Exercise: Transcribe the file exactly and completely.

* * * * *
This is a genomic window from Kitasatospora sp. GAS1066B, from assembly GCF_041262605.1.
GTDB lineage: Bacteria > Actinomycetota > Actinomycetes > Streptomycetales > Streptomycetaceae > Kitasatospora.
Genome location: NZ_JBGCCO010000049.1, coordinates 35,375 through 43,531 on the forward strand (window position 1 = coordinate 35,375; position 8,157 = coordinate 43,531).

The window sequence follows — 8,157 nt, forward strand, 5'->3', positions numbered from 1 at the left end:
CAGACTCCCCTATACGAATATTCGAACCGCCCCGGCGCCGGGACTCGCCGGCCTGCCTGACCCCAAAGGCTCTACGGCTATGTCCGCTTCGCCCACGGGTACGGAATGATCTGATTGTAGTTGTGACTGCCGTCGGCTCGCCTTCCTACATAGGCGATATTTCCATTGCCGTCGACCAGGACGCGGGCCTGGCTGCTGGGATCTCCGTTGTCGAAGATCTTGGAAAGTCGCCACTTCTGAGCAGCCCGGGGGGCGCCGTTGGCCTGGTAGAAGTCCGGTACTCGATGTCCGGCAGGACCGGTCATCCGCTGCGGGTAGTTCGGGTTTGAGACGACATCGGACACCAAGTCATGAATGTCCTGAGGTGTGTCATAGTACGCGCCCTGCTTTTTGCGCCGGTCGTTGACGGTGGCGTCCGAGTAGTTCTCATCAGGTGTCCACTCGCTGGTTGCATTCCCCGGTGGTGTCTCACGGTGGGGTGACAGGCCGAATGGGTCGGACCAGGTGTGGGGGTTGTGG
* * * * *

This is a genomic window from Kitasatospora sp. GAS1066B, from assembly GCF_041262605.1.
GTDB lineage: Bacteria > Actinomycetota > Actinomycetes > Streptomycetales > Streptomycetaceae > Kitasatospora.
Genome location: NZ_JBGCCO010000049.1, coordinates 35,375 through 43,531 on the forward strand (window position 1 = coordinate 35,375; position 8,157 = coordinate 43,531).

The window sequence follows — 8,157 nt, forward strand, 5'->3', positions numbered from 1 at the left end:
CAGACTCCCCTATACGAATATTCGAACCGCCCCGGCGCCGGGACTCGCCGGCCTGCCTGACCCCAAAGGCTCTACGGCTATGTCCGCTTCGCCCACGGGTACGGAATGATCTGATTGTAGTTGTGACTGCCGTCGGCTCGCCTTCCTACATAGGCGATATTTCCATTGCCGTCGACCAGGACGCGGGCCTGGCTGCTGGGATCTCCGTTGTCGAAGATCTTGGAAAGTCGCCACTTCTGAGCAGCCCGGGGGGCGCCGTTGGCCTGGTAGAAGTCCGGTACTCGATGTCCGGCAGGACCGGTCATCCGCTGCGGGTAGTTCGGGTTTGAGACGACATCGGACACCAAGTCATGAATGTCCTGAGGTGTGTCATAGTACGCGCCCTGCTTTTTGCGCCGGTCGTTGACGGTGGCGTCCGAGTAGTTCTCATCAGGTGTCCACTCGCTGGTTGCATTCCCCGGTGGTGTCTCACGGTGGGGTGACAGGCCGAATGGGTCGGACCAGGTGTGGGGGTTGTGG